This next idiom is to steal [someone's] thunder. We use this phrase when one person does something that takes (the stealing) positive attention (the thunder) away from someone who should be getting that positive attention. For example, if it's Alexa's birthday, she should get lots of attention. If Jade announces that she is pregnant at Alexa's birthday, and steals that attention, she steals Alexa's thunder.
Jade really stole Alexa's thunder when she announced that she's pregnant at Alexa's birthday party.
I really wanted to tell everyone about my engagement, but I didn't want to steal Joe's thunder.
My whole childhood, my older sister was always stealing my thunder.
In the Same Boat
Despite our theme of competition today, the idiom, all in the same boat, can sometimes mean the opposite We use this idiom to mean that we are all in the same situation, or sharing the same problem together. In this situation, working together and teamwork is the best option because if the boat sinks, you're all going down together!
Our boss asked us to work on an extra project. None of us wanted to work over the weekend, and since we were all in the same boat, we decided to stay late and finish the project!
When my cousin asked to borrow $10, I refused because we're in the same boat and I don't have any money either!
Vera and Peter both didn't understand the math class, so since they were in the same boat, they went together to ask the teacher for extra help.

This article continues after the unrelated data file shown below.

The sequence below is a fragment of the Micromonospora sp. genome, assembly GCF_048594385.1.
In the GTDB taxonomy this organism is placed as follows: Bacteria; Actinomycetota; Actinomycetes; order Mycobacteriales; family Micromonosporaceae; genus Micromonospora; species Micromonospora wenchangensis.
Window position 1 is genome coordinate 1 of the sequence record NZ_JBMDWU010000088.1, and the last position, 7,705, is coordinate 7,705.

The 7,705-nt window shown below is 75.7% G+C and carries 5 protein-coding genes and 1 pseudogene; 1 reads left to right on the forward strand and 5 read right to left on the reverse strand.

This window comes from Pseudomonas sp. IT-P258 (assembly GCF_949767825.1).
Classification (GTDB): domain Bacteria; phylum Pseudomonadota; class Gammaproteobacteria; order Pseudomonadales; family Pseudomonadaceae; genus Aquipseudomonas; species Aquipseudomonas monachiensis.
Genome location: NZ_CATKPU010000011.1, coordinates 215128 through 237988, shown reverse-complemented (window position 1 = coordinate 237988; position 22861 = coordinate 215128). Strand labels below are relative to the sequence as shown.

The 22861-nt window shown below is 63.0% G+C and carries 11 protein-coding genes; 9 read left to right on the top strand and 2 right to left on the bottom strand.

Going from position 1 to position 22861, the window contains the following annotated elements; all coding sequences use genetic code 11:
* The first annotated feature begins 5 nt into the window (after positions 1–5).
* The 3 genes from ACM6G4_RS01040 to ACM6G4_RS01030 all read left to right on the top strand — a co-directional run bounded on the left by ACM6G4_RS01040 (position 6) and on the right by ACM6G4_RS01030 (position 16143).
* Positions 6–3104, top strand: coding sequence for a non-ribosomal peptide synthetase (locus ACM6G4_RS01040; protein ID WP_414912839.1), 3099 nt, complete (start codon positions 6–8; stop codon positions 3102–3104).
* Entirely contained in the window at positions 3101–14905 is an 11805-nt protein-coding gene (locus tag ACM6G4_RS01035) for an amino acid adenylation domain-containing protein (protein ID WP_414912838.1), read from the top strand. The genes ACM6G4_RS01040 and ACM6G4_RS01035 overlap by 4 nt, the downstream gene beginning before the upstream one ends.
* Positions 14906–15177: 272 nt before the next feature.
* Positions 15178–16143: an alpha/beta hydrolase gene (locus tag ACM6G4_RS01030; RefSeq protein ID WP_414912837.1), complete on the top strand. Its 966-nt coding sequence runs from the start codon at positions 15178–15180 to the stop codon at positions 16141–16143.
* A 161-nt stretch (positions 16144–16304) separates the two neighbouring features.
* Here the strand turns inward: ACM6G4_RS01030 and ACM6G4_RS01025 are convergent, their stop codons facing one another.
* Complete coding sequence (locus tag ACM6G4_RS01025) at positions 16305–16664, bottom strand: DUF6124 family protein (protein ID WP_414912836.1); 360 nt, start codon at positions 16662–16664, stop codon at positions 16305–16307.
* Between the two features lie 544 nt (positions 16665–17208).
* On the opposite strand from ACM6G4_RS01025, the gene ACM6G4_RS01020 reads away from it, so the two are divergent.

Singing a different tune
To sing a different tune is to change your opinion or attitude about something.
Andy was careless and spent all his retirement money at age 40. I bet once he's 70 and has no retirement fund, he'll be singing a different tune!
Brian claimed that he was the one that broke up with Rebecca, but when she tells her side of the story, she sings a different tune.
Alice wanted a big family, but when she realized how expensive children are, she starting singing a different tune.
Pardon my french
Today's idiom is pardon my French. We say "Pardon my French" as a funny way to apologize for cursing or using profanity. It is also common to say excuse my French.
Back in the 1800s, the phrase was used when you actually used a French word or phrase in your speaking. You might say, "The film had a certain, je ne sais quoi." Then you'd say "Pardon my French," because it was a little rude to speak French in front of people who might not understand. Eventually French developed some negative connotations in English—sorry French speakers!—and the phrase came to be used with swear words.
Shit, I hit my head—Oops, pardon my French!
When John accidentally said a bad word, his wife told him, "John, don't curse in front of the children!" He replied, "Oh, I'm sorry, pardon my French!"
Excuse my French, but this movie sucks!
A Dime a Dozen
This last idiom is a dime a dozen, which means very common.
As you may know, a dozen means 12. We use this word frequently to talk about buying things:
a dozen eggs:🥚🥚🥚🥚🥚🥚🥚🥚🥚🥚🥚🥚
a dozen donuts: 🍩🍩🍩🍩🍩🍩🍩🍩🍩🍩🍩🍩
a dozen roses: 🌹🌹🌹🌹🌹🌹🌹🌹🌹🌹🌹🌹
And a dime is a coin worth $0.10 in America.
So, if something costs a dime for a dozen, it's really cheap, so it must be really common. This is a metaphor, though, so it isn't literal.
Beach towels are a dime a dozen in Florida.
Many people think old baseball cards are valuable, but they're a dime a dozen.
Cell phones used to be for rich people only, but now they're a dime a dozen.